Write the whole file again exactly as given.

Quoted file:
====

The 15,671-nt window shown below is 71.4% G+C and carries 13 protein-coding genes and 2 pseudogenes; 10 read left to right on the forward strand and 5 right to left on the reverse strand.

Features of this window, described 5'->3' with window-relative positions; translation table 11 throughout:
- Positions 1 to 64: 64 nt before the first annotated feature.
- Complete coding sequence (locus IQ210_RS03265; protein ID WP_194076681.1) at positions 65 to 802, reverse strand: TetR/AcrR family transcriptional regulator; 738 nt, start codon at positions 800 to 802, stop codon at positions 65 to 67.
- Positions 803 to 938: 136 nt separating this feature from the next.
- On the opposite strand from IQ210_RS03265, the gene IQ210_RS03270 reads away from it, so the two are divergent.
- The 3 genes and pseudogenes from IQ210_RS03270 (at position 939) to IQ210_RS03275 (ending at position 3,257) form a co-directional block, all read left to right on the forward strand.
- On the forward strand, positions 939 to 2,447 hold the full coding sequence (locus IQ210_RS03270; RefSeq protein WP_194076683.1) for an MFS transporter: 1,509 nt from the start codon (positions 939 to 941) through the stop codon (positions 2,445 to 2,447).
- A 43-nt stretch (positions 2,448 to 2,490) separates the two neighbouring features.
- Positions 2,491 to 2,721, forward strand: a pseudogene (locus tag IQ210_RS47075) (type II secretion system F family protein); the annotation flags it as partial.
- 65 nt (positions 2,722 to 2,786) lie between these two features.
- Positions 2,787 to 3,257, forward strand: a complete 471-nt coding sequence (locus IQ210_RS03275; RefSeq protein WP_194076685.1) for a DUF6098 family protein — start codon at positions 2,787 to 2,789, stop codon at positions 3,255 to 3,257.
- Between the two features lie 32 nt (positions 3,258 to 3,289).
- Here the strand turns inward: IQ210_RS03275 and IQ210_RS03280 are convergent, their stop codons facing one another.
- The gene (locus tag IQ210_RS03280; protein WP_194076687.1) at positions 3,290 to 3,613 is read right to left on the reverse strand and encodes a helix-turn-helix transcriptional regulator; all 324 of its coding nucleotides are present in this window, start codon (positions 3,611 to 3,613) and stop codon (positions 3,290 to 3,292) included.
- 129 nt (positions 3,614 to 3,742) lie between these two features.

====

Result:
The 15,671-nt window shown below is 71.4% G+C and carries 13 protein-coding genes and 2 pseudogenes; 10 read left to right on the forward strand and 5 right to left on the reverse strand.

Features of this window, described 5'->3' with window-relative positions; translation table 11 throughout:
- Positions 1 to 64: 64 nt before the first annotated feature.
- Complete coding sequence (locus IQ210_RS03265; protein ID WP_194076681.1) at positions 65 to 802, reverse strand: TetR/AcrR family transcriptional regulator; 738 nt, start codon at positions 800 to 802, stop codon at positions 65 to 67.
- Positions 803 to 938: 136 nt separating this feature from the next.
- On the opposite strand from IQ210_RS03265, the gene IQ210_RS03270 reads away from it, so the two are divergent.
- The 3 genes and pseudogenes from IQ210_RS03270 (at position 939) to IQ210_RS03275 (ending at position 3,257) form a co-directional block, all read left to right on the forward strand.
- On the forward strand, positions 939 to 2,447 hold the full coding sequence (locus IQ210_RS03270; RefSeq protein WP_194076683.1) for an MFS transporter: 1,509 nt from the start codon (positions 939 to 941) through the stop codon (positions 2,445 to 2,447).
- A 43-nt stretch (positions 2,448 to 2,490) separates the two neighbouring features.
- Positions 2,491 to 2,721, forward strand: a pseudogene (locus tag IQ210_RS47075) (type II secretion system F family protein); the annotation flags it as partial.
- 65 nt (positions 2,722 to 2,786) lie between these two features.
- Positions 2,787 to 3,257, forward strand: a complete 471-nt coding sequence (locus IQ210_RS03275; RefSeq protein WP_194076685.1) for a DUF6098 family protein — start codon at positions 2,787 to 2,789, stop codon at positions 3,255 to 3,257.
- Between the two features lie 32 nt (positions 3,258 to 3,289).
- Here the strand turns inward: IQ210_RS03275 and IQ210_RS03280 are convergent, their stop codons facing one another.
- The gene (locus tag IQ210_RS03280; protein WP_194076687.1) at positions 3,290 to 3,613 is read right to left on the reverse strand and encodes a helix-turn-helix transcriptional regulator; all 324 of its coding nucleotides are present in this window, start codon (positions 3,611 to 3,613) and stop codon (positions 3,290 to 3,292) included.
- 129 nt (positions 3,614 to 3,742) lie between these two features.